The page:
San Diego: Changemaker Chat with Jackie Reed

For the first chat of 2018, we were excited to spend time with Jackie Reed, CEO of TS Restaurants. After over 29 years with the family owned company, Jackie now holds the top spot managing 13 restaurants with over $100 million in revenue annually and 2,400 employees. Jackie gave us a great overview of her journey as well as tips for success.

Embrace the detours – Jackie has found her life shaped by a number detours that might have been challenges at the time but ultimately led to her success. She also learned that life isn’t a straight path to success and that sometimes the detours lead to the best outcomes. Her key lessons include:

Surround Yourself With The Right People: The first detour was a childhood that would have statistically sent her down the wrong path. However while her mom wasn’t always able to give her financial benefits, she gave something so much more and that was the belief that anything was possible. Jackie learned early to surround herself with people that helped push her forward.

Culture Fit Is Important – The second detour, was her acceptance to USC and her first lesson in culture fit. She realized it wasn’t the right school for her and left in the first year. After school, she applied for a hostess position at TS Restaurants and the culture of family and friendship spoke to her. TS Culture is both what kept Jackie there for 29 years as well as what helps her manage such a large team. Alignment of culture and values is important in scaling a company and engaging employees. Now, when leading her team, she ensures their values are aligned with those of TS. If they aren’t, then she focuses on supporting them to become their best selves by helping them find something else they are passionate about.

The Importance Of Mentors & Listening – When Jackie started as hostess at Leilani’s, the owner Sandy Saxten became her first real mentor. After the shame she felt from dropping out of college, his encouragement and belief that she could be somebody, along with his professional and personal guidance really helped shape her self-confidence. Sandy remains one of the most important figures that shaped Jackie’s life and she wouldn’t have met him if she’d stayed in college. He was there for her as a boss, a role model and a father figure. Sandy also took time to listen to her. Through his actions,

he said “I see you, notice you, and think you have something worth listening to. You can be somebody and I’m going to help you get there”. She believes that one of the greatest gifts you can give to someone is to make them feel that you care and they are worth listening to and works to do that with her team.

Explore Different Positions To Find Fit – While Jackie loved TS, she didn’t always love her role. Historically most women in the company were in accounting so she found some success there and eventually worked up to Controller. While accounting wasn’t her passion, she stayed and kept volunteering for projects outside of her responsibilities and kept learning inside and outside of work, earning her bachelor’s degree while working full-time and raising a family. Eventually, she was offered the CA VP of Operations role, and found her work calling. A 12 hour day felt like 15 minutes. She also enrolled in the Executive MBA program at SDSU, and graduated as valedictorian of her class. It was from proving herself in this role that she was chosen for the CEO role.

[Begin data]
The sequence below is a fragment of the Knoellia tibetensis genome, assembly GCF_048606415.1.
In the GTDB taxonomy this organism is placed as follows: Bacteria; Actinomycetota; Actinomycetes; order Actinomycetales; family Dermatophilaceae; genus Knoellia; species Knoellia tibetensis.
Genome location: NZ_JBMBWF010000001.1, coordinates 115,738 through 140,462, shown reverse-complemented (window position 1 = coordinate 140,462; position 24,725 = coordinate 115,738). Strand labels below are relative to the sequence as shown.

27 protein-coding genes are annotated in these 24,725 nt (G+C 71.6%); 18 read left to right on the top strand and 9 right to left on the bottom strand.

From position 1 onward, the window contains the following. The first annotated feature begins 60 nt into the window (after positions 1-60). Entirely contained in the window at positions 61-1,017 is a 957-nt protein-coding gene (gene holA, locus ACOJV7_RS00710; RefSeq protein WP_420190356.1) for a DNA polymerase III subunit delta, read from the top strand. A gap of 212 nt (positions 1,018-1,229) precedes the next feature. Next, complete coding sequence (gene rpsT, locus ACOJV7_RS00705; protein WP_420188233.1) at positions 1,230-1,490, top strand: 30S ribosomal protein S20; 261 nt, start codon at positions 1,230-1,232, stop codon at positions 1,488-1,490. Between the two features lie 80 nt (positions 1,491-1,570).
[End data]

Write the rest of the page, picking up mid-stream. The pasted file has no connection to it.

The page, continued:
Use The Power Of Free TimeWhile Jackie used to fill up her calendar, she now understands the power of free space to accomplish her goals. She prioritizes her time to ensure she leaves chunks of time open to focus. A friend once said CEO stands for Chief Enabling Officer. A CEO’s job is to remove barriers to success for her team. Jackie takes this to heart, not only for her team but for herself, strategically ensuring she has the resources she needs (like time).

Balance Is About Prioritization – Balance is impossible to achieve if looked at in the context of time. It’s easy to feel like one isn’t spending enough time at work, with your kids, or husband, etc, however Jackie finds a solution in measuring the result, not the quantity of time, and prioritizing accordingly. She realizes she won’t be home for dinner every night but she makes sure to take off for her son’s activities and to take all her vacation time. She is also lucky to have an extremely supportive husband who prioritizes her success.

Do Whatever It Takes – Willingness to do what it takes is a driver of success. Jackie thinks that what set her apart was her eagerness and drive to do whatever it took to get the job done. In 29 years, she doesn’t remember a time when she thought she didn’t want to do something and wasn’t fully focused on doing the best job possible, and acquiring tools she needed to complete the task.

Put Yourself Out There – Jackie thinks women can gain confidence by putting themselves out there, to lean in. She tries to be visible for her team and in the community to show other women it is possible. In addition, she’s taken on mentees, both casually and formally, mainly because they asked. She encourages women to continue trying and to keep learning. Confidence comes from a place of knowledge and self-understanding.